1. 6.108 The Magistrates’ Court has a specific process for dealing with smaller claims, such as neighbourhood disputes, which is designed to keep costs down, encourage early resolution and divert simpler cases away from full hearings. Where parties are seeking relief under $10,000, they will be referred for compulsory arbitration.120 Parties may also mutually agree to undertake arbitration, or one party will apply and the other will be required to participate.
  2. 6.109 The arbitration process is less formal and simpler than a hearing, as it may involve a relaxation of the rules of evidence and procedure, and fixed costs, depending on the facts of the case.121 The parties’ cases are heard by an independent arbitrator, who is empowered to make a binding decision about the case.
  3. 6.110 The Magistrates’ Court monitors the accessibility and ease of use for people claiming in this jurisdiction, including reviewing court information, forms and procedures, ‘to ensure that best practices are in place to secure efficient resolution of cases’.122
  4. 6.111 Relevantly, the Magistrates’ Court currently hears fence disputes under the Fences Act 1969 (Vic), based on the new scheme effected by the Fences Amendment Act 2014 (Vic).123 These disputes include matters regarding the construction or repair of a dividing fence, such as who pays, what type of fence is built and where it is placed.124 The Magistrates’ Court has power to make a broad range of orders in relation to fencing disputes.125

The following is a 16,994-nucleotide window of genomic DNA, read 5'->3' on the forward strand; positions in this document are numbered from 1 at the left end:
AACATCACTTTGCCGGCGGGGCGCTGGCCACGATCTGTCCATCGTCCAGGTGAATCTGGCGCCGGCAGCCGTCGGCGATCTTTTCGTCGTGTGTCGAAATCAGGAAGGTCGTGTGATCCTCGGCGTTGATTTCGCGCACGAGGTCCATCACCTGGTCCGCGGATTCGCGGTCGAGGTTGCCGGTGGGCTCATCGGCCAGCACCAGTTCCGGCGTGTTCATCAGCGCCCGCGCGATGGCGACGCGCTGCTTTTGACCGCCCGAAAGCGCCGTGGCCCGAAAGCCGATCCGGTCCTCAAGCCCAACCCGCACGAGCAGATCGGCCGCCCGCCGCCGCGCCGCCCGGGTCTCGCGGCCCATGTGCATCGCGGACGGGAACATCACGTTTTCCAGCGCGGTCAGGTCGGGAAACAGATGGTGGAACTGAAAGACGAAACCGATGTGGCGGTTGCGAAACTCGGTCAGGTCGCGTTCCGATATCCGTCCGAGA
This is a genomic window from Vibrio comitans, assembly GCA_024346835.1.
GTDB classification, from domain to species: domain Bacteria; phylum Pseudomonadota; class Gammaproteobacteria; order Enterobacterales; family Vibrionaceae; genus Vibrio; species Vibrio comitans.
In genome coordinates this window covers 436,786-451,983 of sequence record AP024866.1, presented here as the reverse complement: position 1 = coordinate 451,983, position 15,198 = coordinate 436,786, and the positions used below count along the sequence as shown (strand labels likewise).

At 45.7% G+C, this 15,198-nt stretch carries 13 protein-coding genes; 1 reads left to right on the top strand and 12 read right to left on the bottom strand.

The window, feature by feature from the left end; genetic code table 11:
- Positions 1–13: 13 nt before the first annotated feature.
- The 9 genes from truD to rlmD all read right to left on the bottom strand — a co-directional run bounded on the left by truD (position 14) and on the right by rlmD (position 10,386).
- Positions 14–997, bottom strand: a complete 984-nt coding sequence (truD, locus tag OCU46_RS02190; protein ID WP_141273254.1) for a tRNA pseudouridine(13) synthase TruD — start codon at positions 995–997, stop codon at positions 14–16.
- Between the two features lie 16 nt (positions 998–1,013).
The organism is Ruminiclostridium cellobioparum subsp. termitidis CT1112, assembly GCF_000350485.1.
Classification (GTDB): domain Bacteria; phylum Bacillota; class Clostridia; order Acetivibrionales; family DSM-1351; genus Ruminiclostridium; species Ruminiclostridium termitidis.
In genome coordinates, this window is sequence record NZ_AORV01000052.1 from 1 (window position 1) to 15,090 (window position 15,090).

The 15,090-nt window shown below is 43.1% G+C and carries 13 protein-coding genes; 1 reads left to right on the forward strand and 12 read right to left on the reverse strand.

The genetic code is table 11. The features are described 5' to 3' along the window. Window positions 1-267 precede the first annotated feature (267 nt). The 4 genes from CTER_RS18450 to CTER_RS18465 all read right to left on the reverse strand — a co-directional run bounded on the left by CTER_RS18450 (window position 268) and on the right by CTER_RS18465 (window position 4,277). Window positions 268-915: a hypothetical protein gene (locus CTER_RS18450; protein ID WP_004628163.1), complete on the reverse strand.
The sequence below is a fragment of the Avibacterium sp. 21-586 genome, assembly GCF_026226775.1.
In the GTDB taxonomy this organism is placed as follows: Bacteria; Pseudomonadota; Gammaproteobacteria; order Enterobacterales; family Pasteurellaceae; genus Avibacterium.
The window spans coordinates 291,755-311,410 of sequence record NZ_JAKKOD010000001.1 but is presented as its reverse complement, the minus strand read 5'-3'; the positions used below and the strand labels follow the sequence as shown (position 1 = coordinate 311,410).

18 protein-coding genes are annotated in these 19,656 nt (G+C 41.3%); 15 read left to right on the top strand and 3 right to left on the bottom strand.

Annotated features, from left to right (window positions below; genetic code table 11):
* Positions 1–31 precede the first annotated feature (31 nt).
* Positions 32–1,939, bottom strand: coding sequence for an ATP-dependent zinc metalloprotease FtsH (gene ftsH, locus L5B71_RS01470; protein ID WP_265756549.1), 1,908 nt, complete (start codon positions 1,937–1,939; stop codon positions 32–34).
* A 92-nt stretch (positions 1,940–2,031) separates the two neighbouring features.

1. 6.112 The Magistrates’ Court has attributes which allow it to respond flexibly and efficiently to a wide range of civil matters. The Magistrates’ Court sits at 51 metropolitan and regional locations in Victoria126 and also operates through specialist court models that are comparatively informal and flexible.127 These have been adapted for distinct issues, and are reflected in the Koori Court, the Drug Court of Victoria and the Victims of Crime Assistance Tribunal. The Neighbourhood Justice Division of the Magistrates’ Court also sits at the Neighbourhood Justice Centre in the City of Yarra and has jurisdiction to hear a range of matters including fence disputes.128
  2. 6.113 Of all Victorian courts, self-represented litigants appear most frequently in the Magistrates’ Court.129 The number of people representing themselves in the Magistrates’ Court is steadily increasing and the Court is working towards updating its website and forms with clearer information so that self-represented litigants can more easily navigate the Court’s practices and procedures.130 Furthermore, the 2016 Access to Justice Review recommended that the Magistrates’ Court should ‘develop materials, improve procedures and make increased use of technology to assist self-represented litigants’.131
Alternative dispute resolution
  1. 6.114 As well as compulsory arbitration for matters under $10,000, the Magistrates’ Court also offers a variety of mechanisms to support early resolution of disputes, including pre-hearing conferences,132 mediation, ‘early neutral evaluation’ and arbitration.133
  2. 6.115 Pre-hearing conferences, if directed by the Court, are compulsory for the parties and their lawyers to attend and are generally heard before an experienced Registrar. The Registrar assists the parties by identifying and exploring the issues and by promoting settlement.134 If no resolution is reached, the Registrar may make directions for the dispute to proceed to a hearing.135
  3. 6.116 With or without the parties’ consent,136 the Court may refer them to mediation with a Registrar, a Judicial Registrar or an external mediator such as the DSCV.137 As noted above, mediations conducted by the DSCV are free of charge to the parties.138 Mediation before a Registrar costs $252.30, and $437.70 before a Judicial Registrar.139 If the parties select a mediator from the Court’s list of approved mediators, there is a flat fee of $1,320 plus the cost of a mediation venue to be shared between the parties.140 The standard timeframe for a matter to be mediated as part of the Magistrates’ Court process is 60 days.141